Born in Austria, Marianne studied in Munich and Paris, lived in arts colonies in Brittany and Denmark, then settled in St. Ives, Cornwall with her British husband, landscape painter Adrian Stokes. In Cornwall, she was part of the lively Newlyn group of plein air artists (along with her close friend Elizabeth Stanhope Forbes), until falling under the spell of Pre-Raphaelitism from the 1890s onward. The Stokes then lived and worked in London, with frequent painting trips abroad -- spending half their year in rural Austria, Hungry, and the Tartra Mountain villages between Slovakia and Poland. If you'd like to know more, I recommend Utmost Fidelity: The Painting Lives of Marianne and Adrian Stokes by Magdalen Evans.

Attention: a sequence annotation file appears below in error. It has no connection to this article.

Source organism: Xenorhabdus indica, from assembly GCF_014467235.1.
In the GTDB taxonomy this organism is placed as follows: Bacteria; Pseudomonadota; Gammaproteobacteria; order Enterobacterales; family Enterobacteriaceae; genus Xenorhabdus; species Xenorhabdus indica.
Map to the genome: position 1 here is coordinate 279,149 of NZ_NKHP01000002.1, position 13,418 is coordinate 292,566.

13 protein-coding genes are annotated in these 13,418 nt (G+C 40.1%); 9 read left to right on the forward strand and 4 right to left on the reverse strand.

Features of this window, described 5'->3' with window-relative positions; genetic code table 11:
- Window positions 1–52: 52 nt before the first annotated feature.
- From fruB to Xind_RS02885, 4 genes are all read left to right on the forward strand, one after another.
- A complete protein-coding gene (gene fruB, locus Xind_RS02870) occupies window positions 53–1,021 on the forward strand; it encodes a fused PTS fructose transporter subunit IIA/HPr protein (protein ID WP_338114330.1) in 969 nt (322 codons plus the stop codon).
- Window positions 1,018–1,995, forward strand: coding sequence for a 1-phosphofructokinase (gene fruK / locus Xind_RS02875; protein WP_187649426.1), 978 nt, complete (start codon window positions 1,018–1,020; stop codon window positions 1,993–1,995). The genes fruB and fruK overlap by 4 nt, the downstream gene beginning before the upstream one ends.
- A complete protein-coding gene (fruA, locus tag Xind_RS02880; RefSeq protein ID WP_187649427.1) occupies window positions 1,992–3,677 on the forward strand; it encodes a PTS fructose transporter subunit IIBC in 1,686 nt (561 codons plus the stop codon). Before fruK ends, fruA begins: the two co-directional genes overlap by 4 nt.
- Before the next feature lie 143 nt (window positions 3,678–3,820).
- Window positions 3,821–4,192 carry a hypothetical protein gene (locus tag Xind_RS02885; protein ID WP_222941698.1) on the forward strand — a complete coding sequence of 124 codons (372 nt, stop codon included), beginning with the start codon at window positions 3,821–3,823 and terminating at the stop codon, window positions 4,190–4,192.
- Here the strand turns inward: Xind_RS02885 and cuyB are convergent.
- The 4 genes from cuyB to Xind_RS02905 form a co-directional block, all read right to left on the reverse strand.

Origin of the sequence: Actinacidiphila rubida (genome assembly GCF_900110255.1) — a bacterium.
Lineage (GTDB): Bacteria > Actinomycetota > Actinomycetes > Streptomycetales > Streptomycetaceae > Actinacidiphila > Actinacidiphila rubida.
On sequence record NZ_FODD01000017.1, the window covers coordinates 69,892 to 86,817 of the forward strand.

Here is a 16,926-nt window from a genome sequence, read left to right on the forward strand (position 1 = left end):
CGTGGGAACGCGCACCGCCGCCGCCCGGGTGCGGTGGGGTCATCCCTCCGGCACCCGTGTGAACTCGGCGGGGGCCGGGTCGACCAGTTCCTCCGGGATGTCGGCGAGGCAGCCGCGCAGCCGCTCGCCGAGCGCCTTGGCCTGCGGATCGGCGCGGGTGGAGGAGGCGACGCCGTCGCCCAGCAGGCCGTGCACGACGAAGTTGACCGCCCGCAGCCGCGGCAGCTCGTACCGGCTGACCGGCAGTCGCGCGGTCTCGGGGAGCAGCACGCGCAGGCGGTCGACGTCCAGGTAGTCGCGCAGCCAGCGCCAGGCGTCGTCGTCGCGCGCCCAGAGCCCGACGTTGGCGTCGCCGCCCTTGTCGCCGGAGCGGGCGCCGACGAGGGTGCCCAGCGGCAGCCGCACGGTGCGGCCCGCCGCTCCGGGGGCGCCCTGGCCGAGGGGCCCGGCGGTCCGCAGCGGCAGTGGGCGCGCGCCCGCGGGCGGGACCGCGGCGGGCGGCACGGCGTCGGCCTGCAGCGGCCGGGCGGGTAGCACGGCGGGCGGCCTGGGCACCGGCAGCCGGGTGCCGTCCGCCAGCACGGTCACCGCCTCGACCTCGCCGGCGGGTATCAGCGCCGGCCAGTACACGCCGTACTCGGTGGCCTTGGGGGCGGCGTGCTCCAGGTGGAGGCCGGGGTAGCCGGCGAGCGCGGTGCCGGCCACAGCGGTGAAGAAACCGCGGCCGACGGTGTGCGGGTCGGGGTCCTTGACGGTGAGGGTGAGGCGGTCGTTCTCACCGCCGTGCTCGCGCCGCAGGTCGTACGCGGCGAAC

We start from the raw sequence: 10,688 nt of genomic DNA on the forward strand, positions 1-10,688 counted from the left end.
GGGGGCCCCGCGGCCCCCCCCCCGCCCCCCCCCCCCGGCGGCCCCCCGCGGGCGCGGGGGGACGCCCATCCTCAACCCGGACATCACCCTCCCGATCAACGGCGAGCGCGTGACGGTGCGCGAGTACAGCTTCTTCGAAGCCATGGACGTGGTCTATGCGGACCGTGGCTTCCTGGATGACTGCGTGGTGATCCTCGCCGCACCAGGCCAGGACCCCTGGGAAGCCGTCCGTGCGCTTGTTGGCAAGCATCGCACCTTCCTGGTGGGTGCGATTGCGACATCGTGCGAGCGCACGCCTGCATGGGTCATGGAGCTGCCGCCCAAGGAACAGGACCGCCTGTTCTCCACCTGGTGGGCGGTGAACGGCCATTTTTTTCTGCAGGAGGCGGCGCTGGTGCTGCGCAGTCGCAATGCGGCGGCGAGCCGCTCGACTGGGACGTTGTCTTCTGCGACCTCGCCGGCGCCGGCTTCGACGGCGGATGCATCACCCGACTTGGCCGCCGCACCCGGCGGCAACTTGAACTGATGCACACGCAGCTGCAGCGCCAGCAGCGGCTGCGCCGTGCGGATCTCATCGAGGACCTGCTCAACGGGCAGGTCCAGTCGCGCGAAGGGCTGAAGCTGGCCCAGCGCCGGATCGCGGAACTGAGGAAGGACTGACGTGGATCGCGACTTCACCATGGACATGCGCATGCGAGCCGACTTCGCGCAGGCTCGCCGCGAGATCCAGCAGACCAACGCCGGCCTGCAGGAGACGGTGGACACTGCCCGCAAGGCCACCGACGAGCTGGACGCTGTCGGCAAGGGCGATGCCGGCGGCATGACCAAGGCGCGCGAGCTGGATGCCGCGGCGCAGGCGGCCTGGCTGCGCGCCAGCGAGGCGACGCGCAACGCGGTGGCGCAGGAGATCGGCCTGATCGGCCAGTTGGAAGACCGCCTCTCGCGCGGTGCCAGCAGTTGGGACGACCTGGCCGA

Melisande by Marianne Stokes

Women's Worth by Marianne Stokes

lllustrations above: "The Frog Prince," "Snow White,"  an untitled magazine cover illustration from 1907, and "Melisande." The tapestry design is "Women's Worth" (based on a Schiller poem), created for Morris & Co. in 1912.


Recommended Listening

Ellen Kushner audio

Looking for a last-minute Chanukah present? Or simply a fan of klezmer music, or of fabulous, folklore-inspired arts? Then I highly recommend Ellen Kushner's THE WITCHES OF LUBLIN, which you can download directly from Audible.com.  Ellen wrote it the script with klezmer greats Elizabeth Schwartz & Yale Strom, who also provide an extra hour of wonderful music. Here's what AudioFile Magazine says about it: